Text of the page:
Agreement Protects San Luis Obispo Land (CA)

SAN LUIS OBISPO, 7/11/01 — The Trust for Public Land (TPL) and the Morro Bay National Estuary Program announced today TPL’s agreement to buy and protect the 580-acre Hollister Peak Ranch located on the banks of Chorro Creek along Highway 1 between Morro Bay and San Luis Obispo. The ranch includes critical Morro Bay watershed lands and floodplains as well as the lower foothills of the striking local landmark, Hollister Peak. TPL signed an option agreement with a private landowner to keep the ranch off the market and safe from potential development until June 2002 while funds for public purchase are secured.

“The purchase and restoration of Hollister Peak Ranch is critical to the health and beauty of Morro Bay and its surrounding communities. We are committed to working with all our partners on the local, state, and federal level to protect this remarkable resource,” says Margaret Eadington, Project Manager for the Trust for Public Land. The purchase of Hollister Peak Ranch is part of a larger effort to protect and restore Chorro Creek, fundamental to the long-term health and productivity of the bay. Chorro Creek is the estuary’s largest freshwater source and important habitat for endangered steelhead and other species of special concern. This acquisition will then leave only a few unprotected properties along Chorro Creek under consideration for future acquisition.

“Hollister peak, one of the magnificent Nine Morros, is key to safekeeping the Central Coast’s unique character for future generations to appreciate. This multi-partner acquisition is vitally important for preservation of our natural heritage and is a testament to the Herculean efforts of the Trust for Public Land and the Morro Bay National Estuary Program. Kudos go to all involved,” said Senator Jack O’Connell.

The acquisition and restoration of Chorro Creek are essential to enhancing the water quality and wildlife habitat quality of Morro Bay. As one of the largest stopovers for migratory birds along the Pacific flyway and because of the unusual high diversity of indigenous plants and animals, Morro Bay was established as California’s first state estuary in 1994 and then in 1995, it was also accepted into the National Estuary Program. Subsequently, the Morro Bay National Estuary Program developed a Comprehensive Conservation and Management Plan to protect and restore the bay’s sensitive wetland and riparian habitat. The plan emphasizes slowing sedimentation of the bay and reestablishing healthy steelhead trout habitat in Chorro Creek. Hollister Peak Ranch is well suited for sediment control and restoring riparian and freshwater wetlands habitats due to its large size and location. In addition to the clear environmental benefits, the acquisition protects a critical viewshed along the Highway One corridor.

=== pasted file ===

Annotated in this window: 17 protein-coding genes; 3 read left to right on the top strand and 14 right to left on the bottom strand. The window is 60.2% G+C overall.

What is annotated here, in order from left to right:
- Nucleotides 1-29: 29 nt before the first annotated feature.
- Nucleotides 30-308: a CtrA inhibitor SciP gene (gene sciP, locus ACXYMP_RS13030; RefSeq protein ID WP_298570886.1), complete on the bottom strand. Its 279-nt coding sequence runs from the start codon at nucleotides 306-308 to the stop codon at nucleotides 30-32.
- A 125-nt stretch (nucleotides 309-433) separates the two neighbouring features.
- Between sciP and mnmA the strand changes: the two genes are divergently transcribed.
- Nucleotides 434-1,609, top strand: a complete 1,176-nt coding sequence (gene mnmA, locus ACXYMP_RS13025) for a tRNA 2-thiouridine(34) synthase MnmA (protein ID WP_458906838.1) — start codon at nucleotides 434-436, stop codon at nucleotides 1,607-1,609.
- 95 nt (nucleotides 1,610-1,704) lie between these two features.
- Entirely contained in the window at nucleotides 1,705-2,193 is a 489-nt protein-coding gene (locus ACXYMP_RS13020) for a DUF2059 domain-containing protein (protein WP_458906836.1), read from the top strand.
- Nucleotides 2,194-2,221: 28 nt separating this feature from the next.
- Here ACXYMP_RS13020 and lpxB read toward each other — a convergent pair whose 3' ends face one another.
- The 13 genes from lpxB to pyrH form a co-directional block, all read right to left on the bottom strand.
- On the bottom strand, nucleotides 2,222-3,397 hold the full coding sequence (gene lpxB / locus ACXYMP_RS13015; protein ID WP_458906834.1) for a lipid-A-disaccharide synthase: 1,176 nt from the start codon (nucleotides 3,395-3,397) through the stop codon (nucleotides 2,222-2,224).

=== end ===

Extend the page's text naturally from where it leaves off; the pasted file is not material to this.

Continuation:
TPL is working to secure public funding for the state’s eventual purchase of the ranch. After purchase, an additional $1,200,000 is needed for the habitat restoration effort. TPL has applied for many grants, though currently all funding is pending. The potential funding and protection partners include the California Department of Fish & Game, the Wildlife Conservation Board, the State Coastal Conservancy, the California Resources Agency, the US Fish & Wildlife Service, the Morro Bay National Estuary Program, and the City of Morro Bay.

Once funding is in place TPL will most likely transfer the property to the Department of Fish & Game to be protected and restored as open space and wildlife habitat upstream of the 2,700-acre Morro Bay State Park. The Morro Bay National Estuary Program will continue the work of restoring the creek and floodplain after the public purchase.

“This vital first step toward the purchase of this critical watershed protects endangered species, preserves the Central Coast’s natural beauty and Morro Bay’s water quality,” says Mike Multari of the Morro Bay National Estuary Program.

“Protecting the beautiful landscapes around Morro Bay and elsewhere on the Central Coast is good for the environment and good for business,” says state Assemblyman Abel Maldonado (R-33). “The tourist industry on the Central Coast thrives on the protection of our spectacular natural resources.”

TPL, a nonprofit land conservation organization headquartered in San Francisco, has protected thousands of acres along California’s Central Coast and is currently working to protect Morro Bay by acquiring properties along Chorro and Los Osos Creeks and partnering to create the Los Osos Greenbelt with the Morro Estuary Greenbelt Alliance and The Partners for the Conservation of the Los Osos Coastal Dunes.

Founded in 1972, the Trust for Public Land is a nonprofit land conservation organization that works to conserve land for people as parks, gardens, playgrounds, and wilderness. TPL has protected thousands of acres along California’s central coast including the 355-acre Estero Bay property also in San Luis Obispo County and the 7,000-acre Coast Dairies property in Santa Cruz County.